Abstract: Economists have traditionally relied on the theory of subjective expected utility maximization (SEU) to model decision-making under uncertainty. However, over the years, a body of evidence has built up demonstrating that this theory, SEU, is not a good description of the way decision makers (DMs) commonly choose. Ambiguity (or uncertainty) aversion is a commonly observed behaviour that is inconsistent with SEU. Essentially, decision makers are ambiguity averse if they take into account how well they know the relevant odds and choose actions whose prospects are robust to the imprecision of their knowledge about the odds.
The talk will focus on some of the more prominent theories/models of decision making under ambiguous uncertainty proposed in the economics literature. We will first discuss the key intuitive and axiomatic foundations of these theories and then move on to a discussion about some recent work on applying these ideas in economic analysis. In the discussion of the foundational underpinning, we hope to understand the concerns of the decision maker these models try to capture and an intuition of the way they actually achieve that (to the extent they do). One application will demonstrate some implications of the phenomena of ambiguity aversion on trading in financial markets and discuss to what extent they shed light on some key events of the recent financial crises. A second application will discuss the relevance of these models for policy decisions dealing with climate change.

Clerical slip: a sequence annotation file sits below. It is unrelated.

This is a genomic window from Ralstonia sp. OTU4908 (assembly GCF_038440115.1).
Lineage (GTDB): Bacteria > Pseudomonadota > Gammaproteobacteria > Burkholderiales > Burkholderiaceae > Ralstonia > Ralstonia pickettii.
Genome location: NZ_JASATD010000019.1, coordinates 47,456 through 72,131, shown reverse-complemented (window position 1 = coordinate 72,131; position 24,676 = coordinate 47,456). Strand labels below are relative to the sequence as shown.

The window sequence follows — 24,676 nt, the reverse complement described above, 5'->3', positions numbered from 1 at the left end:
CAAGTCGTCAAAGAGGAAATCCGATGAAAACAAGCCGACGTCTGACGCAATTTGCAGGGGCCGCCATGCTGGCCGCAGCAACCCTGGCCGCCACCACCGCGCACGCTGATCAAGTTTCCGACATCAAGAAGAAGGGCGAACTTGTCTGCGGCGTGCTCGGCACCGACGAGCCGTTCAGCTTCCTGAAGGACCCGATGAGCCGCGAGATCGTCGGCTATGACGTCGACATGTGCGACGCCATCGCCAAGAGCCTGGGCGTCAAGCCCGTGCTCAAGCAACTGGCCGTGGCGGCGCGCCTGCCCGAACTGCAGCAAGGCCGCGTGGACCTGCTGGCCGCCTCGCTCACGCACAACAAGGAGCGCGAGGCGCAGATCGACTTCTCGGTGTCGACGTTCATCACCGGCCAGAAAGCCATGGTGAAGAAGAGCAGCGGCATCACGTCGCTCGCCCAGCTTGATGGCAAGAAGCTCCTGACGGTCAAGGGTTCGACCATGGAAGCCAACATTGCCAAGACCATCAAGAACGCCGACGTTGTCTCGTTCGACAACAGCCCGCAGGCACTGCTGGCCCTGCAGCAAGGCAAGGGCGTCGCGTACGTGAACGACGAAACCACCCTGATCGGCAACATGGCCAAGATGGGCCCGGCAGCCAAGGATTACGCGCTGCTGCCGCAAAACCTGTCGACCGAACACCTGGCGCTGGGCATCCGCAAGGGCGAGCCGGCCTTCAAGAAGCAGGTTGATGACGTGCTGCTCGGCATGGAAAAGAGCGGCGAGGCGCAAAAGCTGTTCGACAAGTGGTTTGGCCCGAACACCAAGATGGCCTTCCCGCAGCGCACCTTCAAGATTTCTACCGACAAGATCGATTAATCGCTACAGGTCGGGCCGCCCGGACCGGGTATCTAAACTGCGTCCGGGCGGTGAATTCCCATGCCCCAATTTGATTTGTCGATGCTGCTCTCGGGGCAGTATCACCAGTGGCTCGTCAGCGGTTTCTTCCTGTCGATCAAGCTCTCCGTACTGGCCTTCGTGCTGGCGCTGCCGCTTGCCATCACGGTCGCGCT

Sujoy Mukerji (PhD, Yale), Professor of Economics, Oxford University, works on modern decision theory, in particular on theories of decision making under ambiguity, their foundations and their relevance in economic contexts. More details, including details of published and working papers may be found at http://www.economics.ox.ac.uk/index.php/staff/mukerji/